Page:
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Compliance Corner
Roth 401(k) Contributions
The IRS recently began to introduce guidance on Roth 401(k) contributions, which were introduced by the Economic Growth and Tax Relief Reconciliation Act of 2001 (EGTRRA). While there are many hurdles to overcome before plan sponsors can add Roth contributions to their 401(k) plans, it appears that they may eventually be an appealing savings opportunity for some employees.

There is a shortage of definitive information surrounding Roth contributions. However, here are a few of the available highlights:

  • Beginning January 1, 2006, 401(k) plan sponsors have the option of offering participants the ability to contribute both pre-tax and Roth IRA-type after-tax dollars to their plan. The after-tax dollars will be treated like contributions to a Roth IRA: They will grow-tax deferred, and any earnings attributable to those contributions will not be subject to federal income tax.
  • Roth contributions will count towards the annual deferral limit, which will be $18,000 in 2016,  and further indexed thereafter.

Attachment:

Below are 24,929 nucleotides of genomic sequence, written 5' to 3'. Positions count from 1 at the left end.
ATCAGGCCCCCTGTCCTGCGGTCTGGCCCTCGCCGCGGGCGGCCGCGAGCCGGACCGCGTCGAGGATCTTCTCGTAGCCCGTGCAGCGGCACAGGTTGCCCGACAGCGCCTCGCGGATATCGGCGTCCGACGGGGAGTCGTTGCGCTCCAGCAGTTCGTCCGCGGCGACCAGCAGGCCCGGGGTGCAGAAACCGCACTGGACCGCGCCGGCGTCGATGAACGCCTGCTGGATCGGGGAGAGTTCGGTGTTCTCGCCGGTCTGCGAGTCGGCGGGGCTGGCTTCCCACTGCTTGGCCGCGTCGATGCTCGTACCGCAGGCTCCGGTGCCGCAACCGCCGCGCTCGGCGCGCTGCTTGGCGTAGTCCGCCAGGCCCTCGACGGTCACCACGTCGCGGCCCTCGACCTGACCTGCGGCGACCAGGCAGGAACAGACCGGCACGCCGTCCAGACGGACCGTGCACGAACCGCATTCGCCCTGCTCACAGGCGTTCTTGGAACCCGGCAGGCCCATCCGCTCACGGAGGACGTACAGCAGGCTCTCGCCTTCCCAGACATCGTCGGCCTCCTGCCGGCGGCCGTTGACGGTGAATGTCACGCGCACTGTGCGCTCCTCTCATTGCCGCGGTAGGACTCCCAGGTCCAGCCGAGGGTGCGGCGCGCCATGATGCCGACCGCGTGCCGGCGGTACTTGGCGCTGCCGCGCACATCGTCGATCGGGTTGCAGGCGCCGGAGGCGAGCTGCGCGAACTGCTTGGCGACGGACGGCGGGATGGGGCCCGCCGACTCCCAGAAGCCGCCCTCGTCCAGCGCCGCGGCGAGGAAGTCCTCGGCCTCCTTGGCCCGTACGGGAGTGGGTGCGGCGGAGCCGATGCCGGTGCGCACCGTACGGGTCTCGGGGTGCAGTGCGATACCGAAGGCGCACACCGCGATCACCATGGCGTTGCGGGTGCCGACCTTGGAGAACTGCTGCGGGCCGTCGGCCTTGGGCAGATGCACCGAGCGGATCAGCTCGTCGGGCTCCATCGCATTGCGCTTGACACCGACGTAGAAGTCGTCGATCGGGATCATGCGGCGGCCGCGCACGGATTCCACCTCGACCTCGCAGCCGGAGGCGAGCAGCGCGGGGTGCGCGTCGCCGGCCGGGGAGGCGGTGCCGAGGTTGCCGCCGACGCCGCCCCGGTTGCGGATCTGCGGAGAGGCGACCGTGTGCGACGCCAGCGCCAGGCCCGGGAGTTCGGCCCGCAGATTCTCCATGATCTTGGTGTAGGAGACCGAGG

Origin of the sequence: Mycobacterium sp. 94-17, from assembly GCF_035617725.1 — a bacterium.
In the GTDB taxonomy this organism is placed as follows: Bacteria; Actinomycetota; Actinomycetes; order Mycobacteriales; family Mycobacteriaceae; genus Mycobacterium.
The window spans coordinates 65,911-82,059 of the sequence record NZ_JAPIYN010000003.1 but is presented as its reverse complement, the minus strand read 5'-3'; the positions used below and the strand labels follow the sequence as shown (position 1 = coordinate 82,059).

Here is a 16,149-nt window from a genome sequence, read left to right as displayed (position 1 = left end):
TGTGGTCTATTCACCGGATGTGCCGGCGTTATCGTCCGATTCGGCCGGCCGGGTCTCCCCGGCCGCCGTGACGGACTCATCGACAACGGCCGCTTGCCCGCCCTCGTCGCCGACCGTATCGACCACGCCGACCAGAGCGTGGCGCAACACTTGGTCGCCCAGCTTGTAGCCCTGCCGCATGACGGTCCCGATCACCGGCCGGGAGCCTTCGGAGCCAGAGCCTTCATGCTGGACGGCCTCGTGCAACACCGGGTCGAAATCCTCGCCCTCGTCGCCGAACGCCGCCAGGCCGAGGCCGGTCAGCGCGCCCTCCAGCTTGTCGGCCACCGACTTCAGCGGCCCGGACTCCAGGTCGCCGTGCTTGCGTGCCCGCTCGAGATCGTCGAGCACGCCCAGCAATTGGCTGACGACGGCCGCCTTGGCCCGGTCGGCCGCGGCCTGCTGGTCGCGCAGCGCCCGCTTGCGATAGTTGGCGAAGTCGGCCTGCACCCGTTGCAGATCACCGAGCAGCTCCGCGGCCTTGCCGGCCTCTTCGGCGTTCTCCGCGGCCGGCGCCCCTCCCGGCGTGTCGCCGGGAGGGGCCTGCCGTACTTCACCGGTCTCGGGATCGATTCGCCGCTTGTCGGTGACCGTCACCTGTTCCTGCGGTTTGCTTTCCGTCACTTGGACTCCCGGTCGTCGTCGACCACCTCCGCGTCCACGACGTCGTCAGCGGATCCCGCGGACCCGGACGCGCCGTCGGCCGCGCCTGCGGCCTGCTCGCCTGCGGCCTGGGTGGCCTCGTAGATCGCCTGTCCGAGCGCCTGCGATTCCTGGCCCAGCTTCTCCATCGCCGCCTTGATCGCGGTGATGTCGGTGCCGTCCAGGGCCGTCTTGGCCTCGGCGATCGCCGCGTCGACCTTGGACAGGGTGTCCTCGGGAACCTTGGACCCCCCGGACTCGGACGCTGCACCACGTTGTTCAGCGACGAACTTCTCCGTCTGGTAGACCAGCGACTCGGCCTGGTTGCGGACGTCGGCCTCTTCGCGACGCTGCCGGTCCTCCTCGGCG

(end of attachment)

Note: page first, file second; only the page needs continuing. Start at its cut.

• Roth 401(k) contributions may create a powerful planning opportunity for tax and financial advisors: Participants who are offered both contribution options will likely be able to mix-and-match at will. For example, they could elect to designate 40% of their deferral as pre-tax and 60% as after-tax, or any variation thereof. Given that fact, many participants will need to carefully evaluate their individual tax situations, which may require the assistance of a qualified advisor.

Words of Caution

Before a plan sponsor elects to add Roth contributions to a plan, they need to take several things into consideration. First, adding Roth after-tax contributions will add some complexity to the payroll and deferral-transmittal processes. Payroll vendors and staff members involved in the payroll process will need to change their existing practices in order to track and submit a new form of deferral. Second, 401(k) plan recordkeepers will need to adjust their systems to track Roth contributions separately. Historically, these types of changes have taken some time to successfully implement. Distributions will also become more complex as participants may have two deferral sources from which to take a loan or distribution. And finally, the IRS will need to provide more guidance on what type of documentation modifications will be required in order to implement the Roth 401(k).

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